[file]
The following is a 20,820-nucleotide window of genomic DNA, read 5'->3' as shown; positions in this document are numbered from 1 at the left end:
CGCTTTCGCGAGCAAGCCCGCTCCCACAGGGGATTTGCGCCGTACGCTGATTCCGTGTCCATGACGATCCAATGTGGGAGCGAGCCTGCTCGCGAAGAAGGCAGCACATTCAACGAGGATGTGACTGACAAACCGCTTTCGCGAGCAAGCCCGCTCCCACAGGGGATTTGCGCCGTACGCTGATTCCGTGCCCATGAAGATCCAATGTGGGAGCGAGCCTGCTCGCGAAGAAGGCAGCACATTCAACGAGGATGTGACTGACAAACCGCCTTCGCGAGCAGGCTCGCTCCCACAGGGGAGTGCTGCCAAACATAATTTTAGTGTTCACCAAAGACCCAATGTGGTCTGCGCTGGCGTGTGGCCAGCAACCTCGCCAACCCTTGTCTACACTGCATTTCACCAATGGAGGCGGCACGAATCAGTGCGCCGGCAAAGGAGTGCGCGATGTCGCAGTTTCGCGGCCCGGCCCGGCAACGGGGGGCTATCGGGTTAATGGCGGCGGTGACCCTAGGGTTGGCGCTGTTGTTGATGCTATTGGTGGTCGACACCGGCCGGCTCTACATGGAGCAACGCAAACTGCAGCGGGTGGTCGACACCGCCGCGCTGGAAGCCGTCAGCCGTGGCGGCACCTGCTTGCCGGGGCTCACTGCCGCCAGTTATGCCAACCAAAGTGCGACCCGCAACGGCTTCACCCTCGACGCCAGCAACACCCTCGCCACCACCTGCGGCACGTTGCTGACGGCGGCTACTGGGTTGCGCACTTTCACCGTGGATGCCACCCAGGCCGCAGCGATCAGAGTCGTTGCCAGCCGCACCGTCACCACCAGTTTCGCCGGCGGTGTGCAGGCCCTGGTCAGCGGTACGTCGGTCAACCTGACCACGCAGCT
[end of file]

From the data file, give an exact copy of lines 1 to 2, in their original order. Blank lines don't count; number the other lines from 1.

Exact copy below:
The following is a 20,820-nucleotide window of genomic DNA, read 5'->3' as shown; positions in this document are numbered from 1 at the left end:
CGCTTTCGCGAGCAAGCCCGCTCCCACAGGGGATTTGCGCCGTACGCTGATTCCGTGTCCATGACGATCCAATGTGGGAGCGAGCCTGCTCGCGAAGAAGGCAGCACATTCAACGAGGATGTGACTGACAAACCGCTTTCGCGAGCAAGCCCGCTCCCACAGGGGATTTGCGCCGTACGCTGATTCCGTGCCCATGAAGATCCAATGTGGGAGCGAGCCTGCTCGCGAAGAAGGCAGCACATTCAACGAGGATGTGACTGACAAACCGCCTTCGCGAGCAGGCTCGCTCCCACAGGGGAGTGCTGCCAAACATAATTTTAGTGTTCACCAAAGACCCAATGTGGTCTGCGCTGGCGTGTGGCCAGCAACCTCGCCAACCCTTGTCTACACTGCATTTCACCAATGGAGGCGGCACGAATCAGTGCGCCGGCAAAGGAGTGCGCGATGTCGCAGTTTCGCGGCCCGGCCCGGCAACGGGGGGCTATCGGGTTAATGGCGGCGGTGACCCTAGGGTTGGCGCTGTTGTTGATGCTATTGGTGGTCGACACCGGCCGGCTCTACATGGAGCAACGCAAACTGCAGCGGGTGGTCGACACCGCCGCGCTGGAAGCCGTCAGCCGTGGCGGCACCTGCTTGCCGGGGCTCACTGCCGCCAGTTATGCCAACCAAAGTGCGACCCGCAACGGCTTCACCCTCGACGCCAGCAACACCCTCGCCACCACCTGCGGCACGTTGCTGACGGCGGCTACTGGGTTGCGCACTTTCACCGTGGATGCCACCCAGGCCGCAGCGATCAGAGTCGTTGCCAGCCGCACCGTCACCACCAGTTTCGCCGGCGGTGTGCAGGCCCTGGTCAGCGGTACGTCGGTCAACCTGACCACGCAGCT